Cricket and Independence
The Master of spin bowling Pt 2 of 2
The early 1960s were Lance Gibbs’ most productive period in Test cricket, and his greatest achievements came in the 1961–62 home series against India. In five Tests he took 24 wickets at just 20.41 runs each, including one of the game’s greatest spells of bowling at Bridgetown, where he single-handedly reduced India from 149/2 to 187 all out with eight wickets in 15.3 overs at a total cost of just six runs; Lance’s final innings return of 8/38 was his best in a Test match. In 1963 West Indies toured England, and Lance had another highly successful series, taking 26 wickets at 21.30 including 5/59 and 6/98 in a ten-wicket triumph at Manchester. Further successful series followed: indeed, in eight successive series topped and tailed by the 1960–61 and 1968–69 tours to Australia, Lance never took fewer than 18 Test wickets and took five or more wickets in an innings on 12 occasions.
In 1967 Lance played for Warwickshire in the English County Championship, for whom he would continue to appear each season until 1973, although his appearances in 1969 and 1973 were reduced because of his commitments with West Indies’ tours of England. In 1970, after a winter spent with South Australia, he took a career-best 8/37 against Glamorgan, but by far his most successful season in England was 1971, when he claimed 131 first-class wickets at only 18.89, with nine five-wicket hauls. This exceptional performance gained Gibbs a Wisden Cricketer of the Year award in the following year’s Almanack.
In 1973, at the age of almost 39, Lance made his One Day International debut against England at Leeds as part of the Prudential Trophy tournament, taking the wicket of England captain Mike Denness. He played only two further ODIs: the first again being against England two days later at the Oval (11–4–12–1 and the wicket of John Jameson), and a single outing against Sri Lanka at Manchester in the 1975 World Cup, in which he bowled just four overs without success.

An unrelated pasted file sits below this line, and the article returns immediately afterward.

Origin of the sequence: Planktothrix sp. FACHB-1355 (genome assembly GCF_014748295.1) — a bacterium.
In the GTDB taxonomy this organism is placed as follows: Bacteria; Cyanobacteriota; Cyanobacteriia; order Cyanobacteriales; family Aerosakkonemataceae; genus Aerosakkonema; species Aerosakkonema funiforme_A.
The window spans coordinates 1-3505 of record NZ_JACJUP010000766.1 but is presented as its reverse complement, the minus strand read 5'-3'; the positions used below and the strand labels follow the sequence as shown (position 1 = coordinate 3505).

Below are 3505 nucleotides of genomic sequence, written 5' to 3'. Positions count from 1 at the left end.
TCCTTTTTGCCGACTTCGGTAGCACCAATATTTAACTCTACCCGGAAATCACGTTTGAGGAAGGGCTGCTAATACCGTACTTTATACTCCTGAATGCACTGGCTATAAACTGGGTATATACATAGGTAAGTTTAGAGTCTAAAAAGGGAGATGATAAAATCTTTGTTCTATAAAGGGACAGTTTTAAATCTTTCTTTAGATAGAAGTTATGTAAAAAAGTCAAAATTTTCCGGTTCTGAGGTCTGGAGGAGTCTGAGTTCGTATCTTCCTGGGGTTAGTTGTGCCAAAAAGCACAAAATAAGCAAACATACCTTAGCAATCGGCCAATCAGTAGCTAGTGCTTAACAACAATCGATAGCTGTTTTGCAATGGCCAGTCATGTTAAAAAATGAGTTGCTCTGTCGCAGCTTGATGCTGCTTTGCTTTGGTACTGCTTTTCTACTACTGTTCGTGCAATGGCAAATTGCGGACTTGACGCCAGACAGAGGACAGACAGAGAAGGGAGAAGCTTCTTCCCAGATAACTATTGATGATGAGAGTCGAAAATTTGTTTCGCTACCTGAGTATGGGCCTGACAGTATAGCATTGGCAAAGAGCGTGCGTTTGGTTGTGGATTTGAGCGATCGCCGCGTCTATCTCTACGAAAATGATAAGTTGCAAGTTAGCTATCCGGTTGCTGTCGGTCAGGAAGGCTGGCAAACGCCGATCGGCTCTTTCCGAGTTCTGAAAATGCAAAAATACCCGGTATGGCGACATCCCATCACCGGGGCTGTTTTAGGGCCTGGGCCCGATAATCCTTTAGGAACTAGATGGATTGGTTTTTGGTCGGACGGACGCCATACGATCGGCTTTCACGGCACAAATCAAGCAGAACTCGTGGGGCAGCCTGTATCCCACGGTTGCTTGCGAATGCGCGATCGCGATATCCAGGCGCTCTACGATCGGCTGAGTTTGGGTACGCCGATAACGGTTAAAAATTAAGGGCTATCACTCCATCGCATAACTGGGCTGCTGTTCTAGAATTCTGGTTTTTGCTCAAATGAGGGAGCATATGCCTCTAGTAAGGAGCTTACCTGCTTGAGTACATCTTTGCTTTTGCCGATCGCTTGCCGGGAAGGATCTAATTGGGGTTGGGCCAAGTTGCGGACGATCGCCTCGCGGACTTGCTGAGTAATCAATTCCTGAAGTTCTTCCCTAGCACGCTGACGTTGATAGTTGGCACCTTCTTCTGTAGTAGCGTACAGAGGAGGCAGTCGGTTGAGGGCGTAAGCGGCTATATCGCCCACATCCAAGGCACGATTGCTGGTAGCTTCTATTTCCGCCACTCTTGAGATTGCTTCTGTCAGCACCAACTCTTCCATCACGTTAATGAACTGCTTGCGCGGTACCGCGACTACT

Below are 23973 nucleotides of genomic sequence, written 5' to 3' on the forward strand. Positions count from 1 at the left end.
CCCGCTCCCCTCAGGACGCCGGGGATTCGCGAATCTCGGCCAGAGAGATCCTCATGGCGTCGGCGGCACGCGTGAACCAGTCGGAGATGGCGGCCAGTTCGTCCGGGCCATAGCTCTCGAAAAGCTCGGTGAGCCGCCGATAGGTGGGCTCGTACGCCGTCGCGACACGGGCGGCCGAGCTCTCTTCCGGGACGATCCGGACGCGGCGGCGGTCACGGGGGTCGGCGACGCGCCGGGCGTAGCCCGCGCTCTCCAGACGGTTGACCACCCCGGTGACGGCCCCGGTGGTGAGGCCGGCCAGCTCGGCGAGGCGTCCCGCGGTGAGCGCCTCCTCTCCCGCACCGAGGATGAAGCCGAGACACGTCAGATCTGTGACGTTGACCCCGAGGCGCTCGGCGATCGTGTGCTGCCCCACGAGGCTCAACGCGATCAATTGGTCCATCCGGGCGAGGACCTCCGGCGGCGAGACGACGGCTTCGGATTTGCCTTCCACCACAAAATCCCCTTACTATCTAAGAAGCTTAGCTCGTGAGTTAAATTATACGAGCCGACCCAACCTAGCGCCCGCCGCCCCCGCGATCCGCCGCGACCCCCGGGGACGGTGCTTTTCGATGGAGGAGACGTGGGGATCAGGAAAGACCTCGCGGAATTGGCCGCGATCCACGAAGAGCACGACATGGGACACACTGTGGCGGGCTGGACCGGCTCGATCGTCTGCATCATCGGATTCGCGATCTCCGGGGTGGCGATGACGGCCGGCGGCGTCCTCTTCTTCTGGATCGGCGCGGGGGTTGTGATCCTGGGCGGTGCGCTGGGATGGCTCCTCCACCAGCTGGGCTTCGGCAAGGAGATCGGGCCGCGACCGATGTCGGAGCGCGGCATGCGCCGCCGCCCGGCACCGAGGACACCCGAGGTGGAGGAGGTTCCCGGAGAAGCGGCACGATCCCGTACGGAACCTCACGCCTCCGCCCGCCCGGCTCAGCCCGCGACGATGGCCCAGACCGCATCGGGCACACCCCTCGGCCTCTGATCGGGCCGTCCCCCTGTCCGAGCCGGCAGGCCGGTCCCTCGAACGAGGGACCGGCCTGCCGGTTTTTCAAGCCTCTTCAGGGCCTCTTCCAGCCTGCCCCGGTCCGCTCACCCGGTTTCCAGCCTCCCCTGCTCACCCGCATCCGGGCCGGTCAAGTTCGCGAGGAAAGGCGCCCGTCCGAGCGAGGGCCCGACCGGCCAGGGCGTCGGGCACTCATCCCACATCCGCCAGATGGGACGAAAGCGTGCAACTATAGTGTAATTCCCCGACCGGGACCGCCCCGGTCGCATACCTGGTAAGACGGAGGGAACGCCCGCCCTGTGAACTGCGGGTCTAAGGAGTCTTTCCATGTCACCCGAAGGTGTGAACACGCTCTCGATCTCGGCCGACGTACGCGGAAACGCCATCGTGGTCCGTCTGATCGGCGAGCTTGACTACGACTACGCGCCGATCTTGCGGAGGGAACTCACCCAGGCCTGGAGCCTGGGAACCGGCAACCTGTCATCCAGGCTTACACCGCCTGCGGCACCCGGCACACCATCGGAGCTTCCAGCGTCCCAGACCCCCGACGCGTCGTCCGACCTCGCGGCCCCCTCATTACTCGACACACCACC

Lance’s’ last Test matches were played on the tour of Australia in 1975–76. Although he played in all six Tests, and took 5/102 in the first innings of the first Test at Brisbane, his 16 wickets came at an average of over 40. He passed the milestone of 300 Test victims at Perth by dismissing Gary Gilmour. His last Test match, and indeed his last appearance in senior cricket of any description, was at Melbourne, his 309th and final Test wicket being that – again – of Gilmour.In addition to being Test cricket’s highest wicket-taker for five years before Dennis Lillee broke the record, Lance was also an outstanding fielder to his own bowling and a gully specialist where he grasped the majority of his 52 catches. Gibbs’ contribution to West Indian cricket is perhaps best summoned up by his cousin and long-time colleague, Clive Lloyd. He said: “There was never a more whole-hearted cricketer for the West Indies, nor an off-spinner in anything like his class. He was by no means a mechanical spinner, instead always thinking about the game, working an opponent out, assessing his strengths and weaknesses and laying the trap for him. A fierce competitor, he would be given a total effort, no matter if the pitch was flat and docile, no matter if the total was 300 for two and the sun scorching, no matter if his finger had been rubbed raw”.
When he was not on duty with Guyana or the West Indies, Lance represented Burnley and Whitburn in the Lancashire and Durham leagues respectively, Warwickshire – he enjoyed his best season in 1971 with 131 wickets (av. 18.89) – in the English county championship and South Australia in the Sheffield Shield competition. In 1964 as the first 1000-pound professional in the Durham senior league, he helped Whitburn win the championship with 126 wickets (av. 8.53) which remains a league record.
After his retirement from the game, Lance emigrated to Florida, in the United States, where he lives with his wife, Joy, and their two children – Richard and Kelly-Ann Cartwright – who were successful professionals. Almond Street in Georgetown, Guyana, was named after him and he is the proud owner of a prized International Cricket Council (ICC) Hall of Fame cap presented to 60 of the world’s finest players last year to mark the centenary of the sport’s governing body.
He managed the West Indies touring teams to England in 1991 and to South Africa in 2009. He is also the cricket ambassador for Digicel – the leading mobile service provider in the Caribbean – which is the West Indies team’s sponsor.